Hospitalists around the globe have cared for their share of high profile patients, also known as very important people, or VIPs. Many of us dread the prospect of admitting a VIP to our service, knowing that such patients tend to be demanding and entitled and often want to dictate their care.
The term “VIP syndrome” was coined as early as 1964 by psychiatrist Walter Weintraub, who described how “the treatment of an influential man can be extremely hazardous for both patient and doctor.”1 He found, even back then, that the admission of VIPs to an inpatient setting was “often followed by considerable turmoil within the institution,” which can unfortunately undermine the quality of the care that the patient receives.
Some high profile—and controversial—deaths that have at least partially been attributable to VIP syndrome were those of Michael Jackson and Joan Rivers. In both cases, physicians veered from normal or usual standards to meet the apparent needs of their high profile patients. The Jackson case represented a violation of care standards: Dr. Conrad Murray administered propofol, midazolam, and lorazepam simultaneously without monitoring his patient, and this treatment resulted in cardiac arrest. The death was considered a homicide, and the physician was convicted of involuntary manslaughter and sentenced to two years in prison. In the Rivers case, the entertainer’s private ENT physician was involved in her care at a site in which he was not privileged to practice; it is unclear if the clinic was equipped to handle the complexity of her case, and she died after her airway was lost. Countless other examples of VIP quality care concerns signifying alterations in care standards based on the patient’s social status have resulted in less dramatically poor outcomes.
Some hospitals have carved out wings or floors to cater to VIP crowds. In these cases, the room and board charges are extraordinary and are billed directly “out of pocket” to the patient, bypassing insurance companies or payers. These wards or units are often staffed “ad hoc” by nurses and other care providers at very low staff-to-patient ratios, so that they can be at the beck and call of the VIP. Some of these admitted patients even bring along their private physicians and nurses, practitioners who are not privileged to practice on site but who may try to dictate the care being delivered.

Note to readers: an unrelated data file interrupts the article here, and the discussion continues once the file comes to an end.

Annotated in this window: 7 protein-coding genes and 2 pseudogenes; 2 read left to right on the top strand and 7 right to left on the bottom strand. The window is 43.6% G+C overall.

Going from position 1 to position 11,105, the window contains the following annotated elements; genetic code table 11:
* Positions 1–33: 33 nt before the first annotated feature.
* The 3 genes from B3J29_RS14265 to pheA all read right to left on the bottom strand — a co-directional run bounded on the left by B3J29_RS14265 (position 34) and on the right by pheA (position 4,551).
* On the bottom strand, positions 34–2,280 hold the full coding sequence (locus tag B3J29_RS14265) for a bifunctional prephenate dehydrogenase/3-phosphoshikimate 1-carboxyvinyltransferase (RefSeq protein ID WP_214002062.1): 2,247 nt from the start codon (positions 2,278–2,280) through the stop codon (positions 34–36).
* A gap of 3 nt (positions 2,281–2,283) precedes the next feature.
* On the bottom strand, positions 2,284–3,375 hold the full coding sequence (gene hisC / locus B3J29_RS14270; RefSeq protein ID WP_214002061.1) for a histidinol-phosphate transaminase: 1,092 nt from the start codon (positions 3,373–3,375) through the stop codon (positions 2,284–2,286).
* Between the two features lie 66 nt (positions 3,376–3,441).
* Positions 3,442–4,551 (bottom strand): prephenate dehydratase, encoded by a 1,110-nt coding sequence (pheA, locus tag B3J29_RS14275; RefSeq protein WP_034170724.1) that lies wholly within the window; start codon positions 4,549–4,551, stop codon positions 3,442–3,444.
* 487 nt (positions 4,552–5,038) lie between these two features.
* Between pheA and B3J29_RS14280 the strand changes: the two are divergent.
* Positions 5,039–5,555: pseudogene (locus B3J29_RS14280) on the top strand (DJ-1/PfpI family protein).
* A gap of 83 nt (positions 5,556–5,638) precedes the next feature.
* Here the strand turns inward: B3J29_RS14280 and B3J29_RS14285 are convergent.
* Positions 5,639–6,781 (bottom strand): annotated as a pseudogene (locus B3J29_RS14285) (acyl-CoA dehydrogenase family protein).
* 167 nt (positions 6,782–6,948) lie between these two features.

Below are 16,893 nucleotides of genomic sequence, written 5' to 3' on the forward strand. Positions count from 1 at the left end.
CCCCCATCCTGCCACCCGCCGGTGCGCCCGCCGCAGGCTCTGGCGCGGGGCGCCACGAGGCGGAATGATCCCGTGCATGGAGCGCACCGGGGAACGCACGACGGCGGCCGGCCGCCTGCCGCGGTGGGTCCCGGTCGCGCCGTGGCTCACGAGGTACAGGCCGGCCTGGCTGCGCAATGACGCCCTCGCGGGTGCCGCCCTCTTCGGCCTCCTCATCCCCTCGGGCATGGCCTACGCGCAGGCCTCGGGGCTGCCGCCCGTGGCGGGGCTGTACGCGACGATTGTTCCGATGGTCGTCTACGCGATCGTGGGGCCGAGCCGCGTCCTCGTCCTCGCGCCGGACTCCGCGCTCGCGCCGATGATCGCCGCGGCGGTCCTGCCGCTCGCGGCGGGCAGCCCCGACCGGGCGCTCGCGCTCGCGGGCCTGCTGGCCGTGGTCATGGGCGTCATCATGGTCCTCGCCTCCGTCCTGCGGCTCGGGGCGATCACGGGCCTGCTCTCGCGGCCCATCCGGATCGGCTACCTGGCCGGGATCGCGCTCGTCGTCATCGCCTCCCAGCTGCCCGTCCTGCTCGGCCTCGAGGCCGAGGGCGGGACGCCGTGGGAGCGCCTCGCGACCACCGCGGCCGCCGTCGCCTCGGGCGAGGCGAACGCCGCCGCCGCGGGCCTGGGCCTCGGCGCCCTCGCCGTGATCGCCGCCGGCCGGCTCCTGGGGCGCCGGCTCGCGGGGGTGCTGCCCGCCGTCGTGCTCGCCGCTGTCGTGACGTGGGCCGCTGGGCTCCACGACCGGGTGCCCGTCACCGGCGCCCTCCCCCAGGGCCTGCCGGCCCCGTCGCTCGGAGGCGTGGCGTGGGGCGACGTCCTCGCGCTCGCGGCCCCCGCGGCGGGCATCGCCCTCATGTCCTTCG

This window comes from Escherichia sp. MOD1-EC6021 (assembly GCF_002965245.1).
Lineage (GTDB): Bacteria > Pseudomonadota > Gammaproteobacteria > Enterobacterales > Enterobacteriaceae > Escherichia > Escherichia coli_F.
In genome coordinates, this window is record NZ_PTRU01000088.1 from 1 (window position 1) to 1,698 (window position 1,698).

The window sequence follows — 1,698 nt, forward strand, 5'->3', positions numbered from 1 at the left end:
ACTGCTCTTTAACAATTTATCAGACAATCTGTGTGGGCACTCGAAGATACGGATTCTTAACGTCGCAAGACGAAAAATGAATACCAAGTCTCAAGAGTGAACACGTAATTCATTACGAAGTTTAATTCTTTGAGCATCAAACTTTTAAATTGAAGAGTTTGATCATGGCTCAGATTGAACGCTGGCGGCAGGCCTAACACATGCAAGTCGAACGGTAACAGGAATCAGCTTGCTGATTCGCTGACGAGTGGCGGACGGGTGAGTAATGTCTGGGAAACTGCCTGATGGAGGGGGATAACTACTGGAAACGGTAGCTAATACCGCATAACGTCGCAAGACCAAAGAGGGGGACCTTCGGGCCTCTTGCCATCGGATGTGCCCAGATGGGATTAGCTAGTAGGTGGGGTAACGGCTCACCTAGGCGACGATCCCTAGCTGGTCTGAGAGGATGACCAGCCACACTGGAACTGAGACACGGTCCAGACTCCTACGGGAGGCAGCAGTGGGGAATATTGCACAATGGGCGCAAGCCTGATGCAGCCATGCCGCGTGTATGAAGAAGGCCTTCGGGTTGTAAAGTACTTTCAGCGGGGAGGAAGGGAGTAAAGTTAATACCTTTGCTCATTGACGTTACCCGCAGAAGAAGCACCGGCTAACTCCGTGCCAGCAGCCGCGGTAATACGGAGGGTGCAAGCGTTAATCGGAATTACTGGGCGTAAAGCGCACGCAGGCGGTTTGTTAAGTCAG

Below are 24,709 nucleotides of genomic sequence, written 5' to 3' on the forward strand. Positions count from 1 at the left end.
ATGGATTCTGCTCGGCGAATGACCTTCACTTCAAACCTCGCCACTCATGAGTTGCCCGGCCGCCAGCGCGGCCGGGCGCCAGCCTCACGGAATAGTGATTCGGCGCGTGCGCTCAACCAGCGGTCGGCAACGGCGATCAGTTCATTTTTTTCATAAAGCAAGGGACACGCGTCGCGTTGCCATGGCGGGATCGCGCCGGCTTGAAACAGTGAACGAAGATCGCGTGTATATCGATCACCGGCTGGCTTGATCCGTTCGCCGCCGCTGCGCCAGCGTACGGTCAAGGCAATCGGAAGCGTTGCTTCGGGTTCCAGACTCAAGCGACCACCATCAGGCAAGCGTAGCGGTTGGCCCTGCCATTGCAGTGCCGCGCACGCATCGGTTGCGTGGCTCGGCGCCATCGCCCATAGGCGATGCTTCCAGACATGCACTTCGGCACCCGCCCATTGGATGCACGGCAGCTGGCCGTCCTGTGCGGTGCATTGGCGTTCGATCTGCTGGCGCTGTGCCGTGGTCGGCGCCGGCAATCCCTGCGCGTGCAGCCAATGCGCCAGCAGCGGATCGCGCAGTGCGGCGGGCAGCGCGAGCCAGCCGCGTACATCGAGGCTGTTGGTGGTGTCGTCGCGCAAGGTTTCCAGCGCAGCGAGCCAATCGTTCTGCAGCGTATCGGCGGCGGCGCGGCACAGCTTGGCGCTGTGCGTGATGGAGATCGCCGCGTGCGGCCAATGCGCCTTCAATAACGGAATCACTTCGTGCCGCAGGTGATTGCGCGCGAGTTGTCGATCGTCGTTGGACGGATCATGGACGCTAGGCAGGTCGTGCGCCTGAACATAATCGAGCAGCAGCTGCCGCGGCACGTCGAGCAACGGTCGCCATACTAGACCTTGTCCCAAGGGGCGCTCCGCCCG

The real issue, when VIP syndrome is in full swing, is that it violates many codes of medical professionalism, including those found in the Physician Charter of the ABIM Foundation, which emphasizes the guiding principles of patient welfare, autonomy, and social justice.2 Because there exists a whole cadre of patients who qualify as “VIPs” (celebrities, politicians, royalty, local board members, community leaders, and fellow physicians or healthcare administrators), it is extremely likely that each of us will be called upon to care for such a population at some point. As such, we need to have a plan for how we will manage the emotions and care of such patients, without violating any care or professionalism standards.
Roller Coaster of Emotions
My hospital recently had a VIP in for a protracted and complex illness. The patient and family became so demanding and time-consuming that we considered “rotating” them to various other units to give the physicians and staff a break. The typical emotions affiliated with such VIP cases are resentment and frustration, even hostility at times, especially when we recognize the fact that the care we are delivering is not better than average, and may actually be worse. The resentment stems from the fact that we all like to think we deliver the best care possible to all patients, regardless of their personal characteristics, because we all want and deserve the best care, regardless of our bank accounts or public popularity.